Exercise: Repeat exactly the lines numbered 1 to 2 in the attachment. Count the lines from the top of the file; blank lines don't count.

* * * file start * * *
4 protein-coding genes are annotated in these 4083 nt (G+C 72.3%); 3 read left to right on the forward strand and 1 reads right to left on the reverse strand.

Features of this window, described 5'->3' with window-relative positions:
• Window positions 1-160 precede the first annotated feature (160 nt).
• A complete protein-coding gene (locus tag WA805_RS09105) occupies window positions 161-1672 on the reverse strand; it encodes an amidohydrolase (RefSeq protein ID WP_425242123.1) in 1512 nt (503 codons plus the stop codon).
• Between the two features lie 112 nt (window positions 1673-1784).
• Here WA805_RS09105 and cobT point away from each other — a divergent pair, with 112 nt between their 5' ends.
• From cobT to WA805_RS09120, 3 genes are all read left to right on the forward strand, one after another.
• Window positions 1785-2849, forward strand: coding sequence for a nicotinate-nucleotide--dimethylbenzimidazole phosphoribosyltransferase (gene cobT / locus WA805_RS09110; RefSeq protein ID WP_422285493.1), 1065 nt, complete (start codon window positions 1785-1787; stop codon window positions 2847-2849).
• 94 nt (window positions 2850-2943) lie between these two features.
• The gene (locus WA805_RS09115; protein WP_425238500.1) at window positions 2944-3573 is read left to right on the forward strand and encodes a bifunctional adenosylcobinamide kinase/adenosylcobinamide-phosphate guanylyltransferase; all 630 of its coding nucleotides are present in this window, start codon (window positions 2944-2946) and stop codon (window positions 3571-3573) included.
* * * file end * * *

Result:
4 protein-coding genes are annotated in these 4083 nt (G+C 72.3%); 3 read left to right on the forward strand and 1 reads right to left on the reverse strand.

Features of this window, described 5'->3' with window-relative positions: